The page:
What are the numbers for those that are using the hospital ?
I think you'd find that when faced with your own mortality or the loss of a loved one, that this ideological driven, materialist world we live in shows it's true colours.
This is usually the time that people reflect on their lives, assessing what was of real value, what gave their lives meaning, why they made certain choices and their consequences, those they hurt, manipulated, used and abused. Only the self righteous, entitled, lacking in self awareness or a conscience are not pained by such thoughts.
Questions must be asked as to the link between the drastic fall in the mental health of this country and the hedonistic, self constructed morality that prevails.
It's ironic, that at a time when the government spends billions on mental health the SDHB decides to half the space for such contemplation and support passed down for generations, simply because of their contemptuous understanding of what religion is all about & their elitist attitudes!!

Perhaps the Christians should read their own book and learn to share instead of wanting to have all the religious space for themselves.
Philippians 2:3-4
3 Do nothing out of selfish ambition or vain conceit. Rather, in humility value others above yourselves, 4 not looking to your own interests but each of you to the interests of the others.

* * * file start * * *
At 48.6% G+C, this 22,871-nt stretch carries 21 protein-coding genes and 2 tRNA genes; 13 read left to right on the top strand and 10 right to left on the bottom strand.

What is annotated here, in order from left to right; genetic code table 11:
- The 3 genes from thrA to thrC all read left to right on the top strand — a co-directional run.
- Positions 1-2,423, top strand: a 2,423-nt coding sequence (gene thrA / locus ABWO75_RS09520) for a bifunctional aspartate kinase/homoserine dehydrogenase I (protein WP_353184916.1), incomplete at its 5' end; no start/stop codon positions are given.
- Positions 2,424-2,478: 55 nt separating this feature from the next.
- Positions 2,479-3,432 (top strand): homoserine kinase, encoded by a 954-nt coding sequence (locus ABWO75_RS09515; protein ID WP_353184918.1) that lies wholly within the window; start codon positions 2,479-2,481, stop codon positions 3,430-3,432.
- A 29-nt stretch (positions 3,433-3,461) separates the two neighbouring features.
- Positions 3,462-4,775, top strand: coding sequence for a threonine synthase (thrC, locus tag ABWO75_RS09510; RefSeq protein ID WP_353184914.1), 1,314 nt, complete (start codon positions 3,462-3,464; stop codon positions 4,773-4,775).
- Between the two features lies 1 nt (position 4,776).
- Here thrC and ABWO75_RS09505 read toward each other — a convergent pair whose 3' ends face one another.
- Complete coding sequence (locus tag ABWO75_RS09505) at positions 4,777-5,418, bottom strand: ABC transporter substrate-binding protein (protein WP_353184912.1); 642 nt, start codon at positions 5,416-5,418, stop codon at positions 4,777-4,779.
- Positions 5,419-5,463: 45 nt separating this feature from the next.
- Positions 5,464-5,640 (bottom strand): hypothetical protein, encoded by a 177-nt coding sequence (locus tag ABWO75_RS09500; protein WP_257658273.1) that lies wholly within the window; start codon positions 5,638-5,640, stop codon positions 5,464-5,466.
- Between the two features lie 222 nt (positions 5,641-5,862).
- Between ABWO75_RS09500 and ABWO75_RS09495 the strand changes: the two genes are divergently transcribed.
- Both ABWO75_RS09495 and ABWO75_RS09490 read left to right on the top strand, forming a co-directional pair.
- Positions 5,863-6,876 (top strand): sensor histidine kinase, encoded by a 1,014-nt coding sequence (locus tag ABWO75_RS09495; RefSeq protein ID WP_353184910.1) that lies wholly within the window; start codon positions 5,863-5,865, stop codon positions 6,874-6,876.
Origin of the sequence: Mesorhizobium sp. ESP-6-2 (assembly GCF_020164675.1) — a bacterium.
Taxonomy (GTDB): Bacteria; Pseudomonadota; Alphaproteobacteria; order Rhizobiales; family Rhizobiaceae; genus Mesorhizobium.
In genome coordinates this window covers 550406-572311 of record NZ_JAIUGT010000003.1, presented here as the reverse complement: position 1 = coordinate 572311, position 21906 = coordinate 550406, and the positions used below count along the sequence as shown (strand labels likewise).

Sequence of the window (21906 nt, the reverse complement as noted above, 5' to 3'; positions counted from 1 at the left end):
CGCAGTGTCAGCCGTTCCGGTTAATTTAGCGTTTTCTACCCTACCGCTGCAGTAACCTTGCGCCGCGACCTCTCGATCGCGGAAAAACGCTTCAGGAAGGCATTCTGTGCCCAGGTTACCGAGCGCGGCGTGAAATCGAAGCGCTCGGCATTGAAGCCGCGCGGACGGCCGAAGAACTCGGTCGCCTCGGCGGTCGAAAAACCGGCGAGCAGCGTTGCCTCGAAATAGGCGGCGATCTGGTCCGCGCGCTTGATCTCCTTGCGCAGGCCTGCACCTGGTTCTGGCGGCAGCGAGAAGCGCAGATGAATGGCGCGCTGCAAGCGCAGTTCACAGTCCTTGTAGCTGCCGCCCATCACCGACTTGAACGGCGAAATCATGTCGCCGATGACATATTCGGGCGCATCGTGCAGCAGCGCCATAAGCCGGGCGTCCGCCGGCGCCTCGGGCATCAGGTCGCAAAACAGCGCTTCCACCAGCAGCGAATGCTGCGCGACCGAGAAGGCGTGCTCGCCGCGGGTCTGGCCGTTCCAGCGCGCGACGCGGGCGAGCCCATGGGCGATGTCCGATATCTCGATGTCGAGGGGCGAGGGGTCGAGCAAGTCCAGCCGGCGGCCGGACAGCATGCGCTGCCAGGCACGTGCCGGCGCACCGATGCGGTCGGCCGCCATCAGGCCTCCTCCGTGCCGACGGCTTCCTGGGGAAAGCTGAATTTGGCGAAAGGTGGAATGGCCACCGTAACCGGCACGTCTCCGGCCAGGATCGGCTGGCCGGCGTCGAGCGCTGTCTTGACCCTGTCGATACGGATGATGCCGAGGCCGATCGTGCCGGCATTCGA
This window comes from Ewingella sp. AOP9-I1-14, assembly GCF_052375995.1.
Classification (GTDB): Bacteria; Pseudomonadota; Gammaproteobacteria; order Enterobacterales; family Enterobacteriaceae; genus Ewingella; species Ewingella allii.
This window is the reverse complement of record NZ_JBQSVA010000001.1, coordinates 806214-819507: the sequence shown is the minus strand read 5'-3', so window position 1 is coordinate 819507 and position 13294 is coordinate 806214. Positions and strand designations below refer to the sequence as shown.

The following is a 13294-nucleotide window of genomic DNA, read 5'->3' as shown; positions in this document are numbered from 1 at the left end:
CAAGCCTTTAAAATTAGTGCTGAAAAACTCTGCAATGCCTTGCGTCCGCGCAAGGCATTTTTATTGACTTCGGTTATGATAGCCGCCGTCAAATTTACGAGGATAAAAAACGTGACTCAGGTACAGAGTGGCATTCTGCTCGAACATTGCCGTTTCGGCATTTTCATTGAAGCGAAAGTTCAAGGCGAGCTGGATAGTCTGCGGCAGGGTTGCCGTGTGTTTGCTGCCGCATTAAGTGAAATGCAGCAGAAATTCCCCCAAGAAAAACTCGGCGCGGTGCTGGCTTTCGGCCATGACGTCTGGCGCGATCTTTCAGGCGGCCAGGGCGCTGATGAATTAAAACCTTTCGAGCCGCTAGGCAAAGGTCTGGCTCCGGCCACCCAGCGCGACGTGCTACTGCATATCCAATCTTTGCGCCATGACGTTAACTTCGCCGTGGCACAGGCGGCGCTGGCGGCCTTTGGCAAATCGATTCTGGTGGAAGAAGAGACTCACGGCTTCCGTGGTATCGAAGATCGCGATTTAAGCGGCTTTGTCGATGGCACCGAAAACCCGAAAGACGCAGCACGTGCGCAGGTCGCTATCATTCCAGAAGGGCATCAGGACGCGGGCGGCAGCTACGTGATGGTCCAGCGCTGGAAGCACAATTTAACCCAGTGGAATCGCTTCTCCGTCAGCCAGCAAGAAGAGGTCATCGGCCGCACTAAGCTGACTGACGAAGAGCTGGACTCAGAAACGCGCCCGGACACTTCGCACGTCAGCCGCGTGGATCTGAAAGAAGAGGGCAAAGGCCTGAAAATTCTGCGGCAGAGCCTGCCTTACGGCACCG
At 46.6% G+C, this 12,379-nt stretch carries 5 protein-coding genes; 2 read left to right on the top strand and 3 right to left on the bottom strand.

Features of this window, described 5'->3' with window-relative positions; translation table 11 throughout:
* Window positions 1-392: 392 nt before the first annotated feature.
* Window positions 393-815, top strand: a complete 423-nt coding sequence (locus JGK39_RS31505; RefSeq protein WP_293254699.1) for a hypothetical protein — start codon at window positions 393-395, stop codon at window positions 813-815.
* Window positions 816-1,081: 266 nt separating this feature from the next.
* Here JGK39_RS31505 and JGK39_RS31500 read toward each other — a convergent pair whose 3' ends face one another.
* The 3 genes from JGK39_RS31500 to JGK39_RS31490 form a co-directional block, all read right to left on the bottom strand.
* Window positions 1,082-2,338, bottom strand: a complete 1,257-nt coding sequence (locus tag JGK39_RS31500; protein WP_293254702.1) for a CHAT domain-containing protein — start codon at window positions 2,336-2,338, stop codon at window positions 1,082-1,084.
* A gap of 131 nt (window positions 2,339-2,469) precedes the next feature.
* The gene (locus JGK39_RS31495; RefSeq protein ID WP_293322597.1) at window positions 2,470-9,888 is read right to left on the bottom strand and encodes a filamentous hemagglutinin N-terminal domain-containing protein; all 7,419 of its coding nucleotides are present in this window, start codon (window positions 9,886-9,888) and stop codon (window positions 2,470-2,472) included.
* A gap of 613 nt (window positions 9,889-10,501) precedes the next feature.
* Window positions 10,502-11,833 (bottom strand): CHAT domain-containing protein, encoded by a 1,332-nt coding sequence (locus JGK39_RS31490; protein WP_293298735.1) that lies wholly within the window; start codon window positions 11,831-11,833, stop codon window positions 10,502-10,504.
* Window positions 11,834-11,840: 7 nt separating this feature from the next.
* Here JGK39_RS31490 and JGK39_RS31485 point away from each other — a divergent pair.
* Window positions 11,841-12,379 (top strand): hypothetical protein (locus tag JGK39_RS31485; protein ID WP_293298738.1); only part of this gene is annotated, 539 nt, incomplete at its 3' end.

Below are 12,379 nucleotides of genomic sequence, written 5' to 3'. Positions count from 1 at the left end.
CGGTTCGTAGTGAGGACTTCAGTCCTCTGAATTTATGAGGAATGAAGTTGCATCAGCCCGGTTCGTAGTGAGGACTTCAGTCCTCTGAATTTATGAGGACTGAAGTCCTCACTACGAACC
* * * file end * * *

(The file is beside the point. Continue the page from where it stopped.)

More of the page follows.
Wow. Of all the potential debates that could be had over the inevitably scarce space in the hospital. Theatres, ICU, NICU, ED, beds in any ward.
These arrogant, self righteous, self entitled hypocrites want tax payers dollars (how much per m2 on a hospital?) spent on exclusive prayer space!
Absolutely incredible! Let the medical leaders in their fields argue their case for more space, and for you Christian "Leaders"? Well. My thoughts and prayers go to every God, including yours, for humility, in the hope you see how arrogant, divisive and out of touch your request is.

Your country responded in unison to the Mosque attack. We are one.
A public assertion from Christian "Leaders" for exclusivity, in any public building or space, let alone a new hospital, is so offensive and out of touch, it (ironically perhaps) defies belief!

I write as Chair of the Chaplaincy Support Trust for Dunedin Hospital and as a longstanding staff member of the SDHB and along with our lead chaplain, clinical and other staff of the hospital have been involved in planning for the multi-faith centre in the New Dunedin Hospital and accept that although the space available may be about half of that currently enjoyed, that sharing that space with our sisters and brothers of other faiths may be an expression of that 'arohanui' that is a core component of Christian faith and practice. Specific design of the multi faith space, with chapel and prayer room, is yet to be done but the expectation is that some Christian symbolism and stained glass will be incorporated in the design and that the new space, sited in its level one garden setting will be a place for quiet reflection and will be suitable as a gathering place for worship and for special services. It needs emphasising that chaplaincy is done largely in the wards and workplaces of patients and staff and that as the new 'digital' hospital is developed that chaplaincy will also be utilising digital connectivity to enhance provision of spiritual care and support to those in need.